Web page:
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It is evident that the previous Ebola outbreaks of which occurred in remote areas and were quickly contained led a precedent for response to the current situation. However, a simple look into Social Psychology explains this phenomenon. Just via simp

It is evident that the previous Ebola outbreaks of which occurred in remote areas and were quickly contained led a precedent for response to the current situation. However, a simple look into Social Psychology explains this phenomenon. Just via simp

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It is dangerous to rely on determining a 'low grade fever' at or around 99.5, and thus a terrible danger to determine Ebola, and/or the presence of any other infection via the reading of body temperature.

It is dangerous to rely on determining a 'low grade fever' at or around 99.5, and thus a terrible danger to determine Ebola, and/or the presence of any other infection via the reading of body temperature.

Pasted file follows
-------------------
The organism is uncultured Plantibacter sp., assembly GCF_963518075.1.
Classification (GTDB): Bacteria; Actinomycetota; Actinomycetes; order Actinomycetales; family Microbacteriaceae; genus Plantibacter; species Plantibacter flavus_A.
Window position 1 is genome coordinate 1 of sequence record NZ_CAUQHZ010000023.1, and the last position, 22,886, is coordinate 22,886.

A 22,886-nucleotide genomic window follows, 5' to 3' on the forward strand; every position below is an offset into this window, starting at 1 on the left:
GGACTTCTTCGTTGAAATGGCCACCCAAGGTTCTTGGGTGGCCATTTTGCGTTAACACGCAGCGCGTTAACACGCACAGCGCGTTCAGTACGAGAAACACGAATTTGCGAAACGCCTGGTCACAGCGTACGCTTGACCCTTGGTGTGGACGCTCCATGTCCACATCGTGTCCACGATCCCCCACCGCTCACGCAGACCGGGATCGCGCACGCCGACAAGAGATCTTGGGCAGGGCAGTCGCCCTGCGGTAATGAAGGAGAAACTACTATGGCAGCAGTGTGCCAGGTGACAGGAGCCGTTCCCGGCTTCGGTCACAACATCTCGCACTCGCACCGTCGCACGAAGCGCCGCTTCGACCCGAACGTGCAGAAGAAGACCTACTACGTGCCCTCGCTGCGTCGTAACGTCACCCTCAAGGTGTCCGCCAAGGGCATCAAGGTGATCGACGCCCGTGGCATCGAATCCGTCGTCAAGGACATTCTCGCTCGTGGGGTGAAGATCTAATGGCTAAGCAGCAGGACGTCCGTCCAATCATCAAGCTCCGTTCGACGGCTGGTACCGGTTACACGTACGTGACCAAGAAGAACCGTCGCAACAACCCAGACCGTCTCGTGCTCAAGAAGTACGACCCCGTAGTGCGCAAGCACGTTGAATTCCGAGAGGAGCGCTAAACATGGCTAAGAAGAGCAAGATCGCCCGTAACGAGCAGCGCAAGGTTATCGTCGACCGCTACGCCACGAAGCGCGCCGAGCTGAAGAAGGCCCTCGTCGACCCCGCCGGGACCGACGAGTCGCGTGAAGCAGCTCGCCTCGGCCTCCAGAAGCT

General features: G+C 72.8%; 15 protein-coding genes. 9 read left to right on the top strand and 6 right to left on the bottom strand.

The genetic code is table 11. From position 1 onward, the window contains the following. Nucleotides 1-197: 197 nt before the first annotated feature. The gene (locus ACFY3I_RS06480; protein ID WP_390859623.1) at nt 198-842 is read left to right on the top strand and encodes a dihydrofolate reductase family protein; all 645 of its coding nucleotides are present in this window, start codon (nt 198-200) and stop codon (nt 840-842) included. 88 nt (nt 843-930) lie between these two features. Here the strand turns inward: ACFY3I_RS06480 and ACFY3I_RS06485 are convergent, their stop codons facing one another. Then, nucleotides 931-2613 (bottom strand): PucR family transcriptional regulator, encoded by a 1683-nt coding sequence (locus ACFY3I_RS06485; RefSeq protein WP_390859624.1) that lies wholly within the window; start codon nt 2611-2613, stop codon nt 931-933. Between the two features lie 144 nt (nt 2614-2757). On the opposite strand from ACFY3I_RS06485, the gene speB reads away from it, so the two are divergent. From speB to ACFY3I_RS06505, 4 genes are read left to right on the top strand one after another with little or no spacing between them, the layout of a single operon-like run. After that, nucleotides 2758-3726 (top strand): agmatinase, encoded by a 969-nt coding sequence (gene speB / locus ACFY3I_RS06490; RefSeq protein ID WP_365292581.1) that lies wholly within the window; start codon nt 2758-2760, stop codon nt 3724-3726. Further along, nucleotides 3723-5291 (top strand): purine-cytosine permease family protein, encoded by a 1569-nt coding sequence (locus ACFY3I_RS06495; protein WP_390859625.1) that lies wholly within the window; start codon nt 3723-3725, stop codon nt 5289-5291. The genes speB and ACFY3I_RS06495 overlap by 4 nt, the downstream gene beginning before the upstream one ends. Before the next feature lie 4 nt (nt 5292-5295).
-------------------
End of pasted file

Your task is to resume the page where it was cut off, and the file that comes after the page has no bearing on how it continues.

Photo of Julia Ulveling
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Hi Rik,
I agree that blood work is 'scary and invasive' for most travelers. I never cease to be amazed how many people are still reticent to take the ELISA screening for HIV even when is offered for free at many clinics, and yet those in high risk populations turn down a simple finger prick for a 20 minute screen....

Most experienced International travelers have at one time or another picked up a serious cold or flu on a flight. In an ideal world, it would be the correct and responsible behavior for a passenger coming from an 'at risk' population for Ebola exposure to volunteer for a simple finger prick type screening. However, those with less knowledge or experience with infectious disease are reticent to volunteer for a simple blood test. I do think your idea for a 'fast cheek' swab is
much easier to implement. However, how to get passengers to volunteer the details of their travel histories is inherently problematic. Regardings body temperature accuracy, the inclusion of simple questions which may indicate the traveler may have a lower basal metabolism should be included.

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Julia commented on Ear Thermometer Integrated in Mobil Phones

Electronic thermometers are not that accurate in determining body temperature. Realistically, to get a true reading. Whatever unit used to determine temperature should be repeated for each individual 'screening' repeatedly over several minutes...Just try using a variety of electronic thermometers to see the variances....